The court also found that the owners failed to establish the reasonableness of the rent with documentation or credible testimony. The court noted that Planet deducted $290,900 in rent that it purportedly paid to the owners over less than three years. The court agreed with the IRS that it seemed that the owners adopted a tax savings scheme to distribute Planet's earnings to the owners through purported rent payments, claim rent deductions, and exclude the rent from their gross income relying on Code Sec. 280A(g). In the court's view, the $500 rent allowed by the IRS was generous considering that only small portions of the owners' residences were used for the meetings when they occurred. The court concluded that Planet was entitled to deduct $6,000 for 2015 (12 meetings x $500), and was previously allowed an expense deduction for rent of $500 per month for each month from January 2016 through September 2017.

The court also agreed with the IRS that the marketing fees, like the purported rent payments, were a means to distribute earnings from Planet to the owners. The court said that there was a total lack of evidence to support the excess marketing fees. Nor did the owners substantiate, in the court's view, the business purpose of the excess marketing fees. Therefore, the court held that Planet was not entitled to treat them as business expenses.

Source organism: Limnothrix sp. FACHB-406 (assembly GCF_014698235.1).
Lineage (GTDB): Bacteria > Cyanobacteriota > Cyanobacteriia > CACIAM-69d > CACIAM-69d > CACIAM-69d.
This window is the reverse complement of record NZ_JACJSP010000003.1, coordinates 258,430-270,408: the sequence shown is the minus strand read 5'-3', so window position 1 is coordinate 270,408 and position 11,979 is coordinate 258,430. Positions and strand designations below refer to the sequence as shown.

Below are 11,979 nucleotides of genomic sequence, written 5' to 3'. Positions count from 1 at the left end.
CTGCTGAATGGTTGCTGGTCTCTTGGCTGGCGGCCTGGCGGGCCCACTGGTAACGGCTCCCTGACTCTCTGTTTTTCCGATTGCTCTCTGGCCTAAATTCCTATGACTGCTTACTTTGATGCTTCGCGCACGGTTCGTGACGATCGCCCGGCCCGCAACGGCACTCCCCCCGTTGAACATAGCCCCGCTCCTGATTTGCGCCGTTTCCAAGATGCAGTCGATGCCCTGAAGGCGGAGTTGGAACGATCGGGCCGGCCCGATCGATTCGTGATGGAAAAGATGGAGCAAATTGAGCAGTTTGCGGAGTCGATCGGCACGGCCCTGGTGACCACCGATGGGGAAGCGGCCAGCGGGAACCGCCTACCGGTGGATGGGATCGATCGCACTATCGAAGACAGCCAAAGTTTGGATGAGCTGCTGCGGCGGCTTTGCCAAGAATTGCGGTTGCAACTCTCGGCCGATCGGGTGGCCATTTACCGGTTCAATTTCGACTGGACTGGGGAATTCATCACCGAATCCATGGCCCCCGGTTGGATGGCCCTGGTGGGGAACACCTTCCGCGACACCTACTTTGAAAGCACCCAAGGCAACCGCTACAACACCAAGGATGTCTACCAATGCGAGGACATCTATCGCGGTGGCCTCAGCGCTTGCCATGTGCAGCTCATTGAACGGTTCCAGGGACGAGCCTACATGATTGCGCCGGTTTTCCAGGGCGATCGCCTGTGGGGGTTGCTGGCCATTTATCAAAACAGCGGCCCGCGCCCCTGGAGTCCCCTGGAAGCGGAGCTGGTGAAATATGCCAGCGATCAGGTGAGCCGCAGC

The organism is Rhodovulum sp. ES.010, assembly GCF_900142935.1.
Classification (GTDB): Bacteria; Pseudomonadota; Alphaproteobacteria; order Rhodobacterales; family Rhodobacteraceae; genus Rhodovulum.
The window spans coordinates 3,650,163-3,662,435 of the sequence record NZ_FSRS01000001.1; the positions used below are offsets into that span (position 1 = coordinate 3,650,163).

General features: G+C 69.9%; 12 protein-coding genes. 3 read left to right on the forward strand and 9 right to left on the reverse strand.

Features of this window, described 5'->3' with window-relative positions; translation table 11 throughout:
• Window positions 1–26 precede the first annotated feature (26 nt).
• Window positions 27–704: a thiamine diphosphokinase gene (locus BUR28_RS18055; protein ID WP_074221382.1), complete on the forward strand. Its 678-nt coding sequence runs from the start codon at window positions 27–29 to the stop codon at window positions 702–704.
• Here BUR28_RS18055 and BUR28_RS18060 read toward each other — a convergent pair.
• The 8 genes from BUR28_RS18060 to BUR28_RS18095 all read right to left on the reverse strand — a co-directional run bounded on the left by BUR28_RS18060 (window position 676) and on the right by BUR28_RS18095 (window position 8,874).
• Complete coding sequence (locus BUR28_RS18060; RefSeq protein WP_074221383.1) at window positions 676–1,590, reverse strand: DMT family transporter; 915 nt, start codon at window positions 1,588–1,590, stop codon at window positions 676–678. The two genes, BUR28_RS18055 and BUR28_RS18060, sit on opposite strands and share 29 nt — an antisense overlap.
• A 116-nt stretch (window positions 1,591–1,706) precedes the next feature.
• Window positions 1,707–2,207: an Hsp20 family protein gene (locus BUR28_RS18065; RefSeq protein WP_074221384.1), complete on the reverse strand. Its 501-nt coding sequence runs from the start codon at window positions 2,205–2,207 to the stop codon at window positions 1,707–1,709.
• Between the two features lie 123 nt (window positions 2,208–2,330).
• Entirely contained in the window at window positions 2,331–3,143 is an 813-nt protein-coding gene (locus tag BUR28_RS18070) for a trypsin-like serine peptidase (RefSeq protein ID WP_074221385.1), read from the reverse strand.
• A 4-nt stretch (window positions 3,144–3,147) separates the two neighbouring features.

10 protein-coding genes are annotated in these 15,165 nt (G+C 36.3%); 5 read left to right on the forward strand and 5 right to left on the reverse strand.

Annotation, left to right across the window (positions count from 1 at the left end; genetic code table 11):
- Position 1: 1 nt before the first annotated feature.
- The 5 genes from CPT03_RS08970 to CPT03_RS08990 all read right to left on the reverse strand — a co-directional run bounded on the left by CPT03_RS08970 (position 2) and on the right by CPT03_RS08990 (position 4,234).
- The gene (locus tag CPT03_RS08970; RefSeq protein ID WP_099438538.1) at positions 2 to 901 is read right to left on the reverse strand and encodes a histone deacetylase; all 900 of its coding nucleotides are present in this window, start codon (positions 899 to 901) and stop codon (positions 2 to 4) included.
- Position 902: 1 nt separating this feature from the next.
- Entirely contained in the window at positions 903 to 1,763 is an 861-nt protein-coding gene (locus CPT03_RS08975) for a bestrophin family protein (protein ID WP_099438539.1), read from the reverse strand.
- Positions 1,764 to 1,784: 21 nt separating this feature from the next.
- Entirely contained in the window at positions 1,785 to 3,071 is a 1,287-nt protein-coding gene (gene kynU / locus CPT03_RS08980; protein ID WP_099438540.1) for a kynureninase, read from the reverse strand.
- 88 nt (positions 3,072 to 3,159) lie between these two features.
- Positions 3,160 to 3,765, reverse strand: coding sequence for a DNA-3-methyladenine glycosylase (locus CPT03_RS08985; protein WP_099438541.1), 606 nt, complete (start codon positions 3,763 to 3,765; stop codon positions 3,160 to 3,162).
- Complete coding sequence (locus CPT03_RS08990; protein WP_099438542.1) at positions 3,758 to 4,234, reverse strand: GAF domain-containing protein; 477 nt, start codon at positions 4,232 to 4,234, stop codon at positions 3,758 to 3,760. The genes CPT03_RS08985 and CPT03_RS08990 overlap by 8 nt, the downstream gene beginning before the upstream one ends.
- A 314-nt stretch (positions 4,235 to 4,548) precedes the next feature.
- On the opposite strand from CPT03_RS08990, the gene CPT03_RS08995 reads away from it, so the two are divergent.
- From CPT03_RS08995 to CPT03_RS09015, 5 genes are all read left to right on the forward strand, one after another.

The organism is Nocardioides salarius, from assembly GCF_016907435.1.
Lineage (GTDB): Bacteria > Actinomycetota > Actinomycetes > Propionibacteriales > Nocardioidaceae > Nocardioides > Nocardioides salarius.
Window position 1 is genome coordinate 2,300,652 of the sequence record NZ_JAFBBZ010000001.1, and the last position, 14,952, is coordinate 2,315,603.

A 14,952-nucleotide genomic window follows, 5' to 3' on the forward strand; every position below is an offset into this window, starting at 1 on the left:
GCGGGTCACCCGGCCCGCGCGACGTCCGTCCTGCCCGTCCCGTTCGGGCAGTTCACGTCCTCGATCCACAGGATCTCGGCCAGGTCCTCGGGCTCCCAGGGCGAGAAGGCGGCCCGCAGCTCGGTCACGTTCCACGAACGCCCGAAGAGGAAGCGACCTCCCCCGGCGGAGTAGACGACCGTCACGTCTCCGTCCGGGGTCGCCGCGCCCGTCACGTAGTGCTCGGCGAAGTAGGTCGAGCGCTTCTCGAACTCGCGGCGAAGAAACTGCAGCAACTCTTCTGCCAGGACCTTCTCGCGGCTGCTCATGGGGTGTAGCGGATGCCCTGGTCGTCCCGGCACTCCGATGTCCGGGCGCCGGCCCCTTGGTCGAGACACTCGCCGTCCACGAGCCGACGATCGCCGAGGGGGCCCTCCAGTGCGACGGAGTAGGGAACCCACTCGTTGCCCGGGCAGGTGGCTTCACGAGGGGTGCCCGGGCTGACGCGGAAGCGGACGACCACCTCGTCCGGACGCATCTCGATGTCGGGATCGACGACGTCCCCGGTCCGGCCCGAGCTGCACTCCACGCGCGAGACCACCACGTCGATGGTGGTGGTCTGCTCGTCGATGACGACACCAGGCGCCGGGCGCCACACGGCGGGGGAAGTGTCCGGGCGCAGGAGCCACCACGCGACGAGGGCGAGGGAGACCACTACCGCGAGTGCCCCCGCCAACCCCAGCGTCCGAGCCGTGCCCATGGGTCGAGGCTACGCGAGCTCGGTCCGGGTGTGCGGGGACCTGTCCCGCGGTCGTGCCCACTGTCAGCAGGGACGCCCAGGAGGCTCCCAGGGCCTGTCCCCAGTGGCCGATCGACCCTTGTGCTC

For a discussion of the general rules for deducting rent, see Parker Tax ¶92.501. For a discussion of the exclusion for certain income from the rental of a dwelling used as a personal residence under Code Sec. 280A(g), see Parker Tax ¶86,110.

Disclaimer: This publication does not, and is not intended to, provide legal, tax or accounting advice, and readers should consult their tax advisors concerning the application of tax laws to their particular situations. This analysis is not tax advice and is not intended or written to be used, and cannot be used, for purposes of avoiding tax penalties that may be imposed on any taxpayer. The information contained herein is general in nature and based on authorities that are subject to change. Parker Tax Publishing guarantees neither the accuracy nor completeness of any information and is not responsible for any errors or omissions, or for results obtained by others as a result of reliance upon such information. Parker Tax Publishing assumes no obligation to inform the reader of any changes in tax laws or other factors that could affect information contained herein.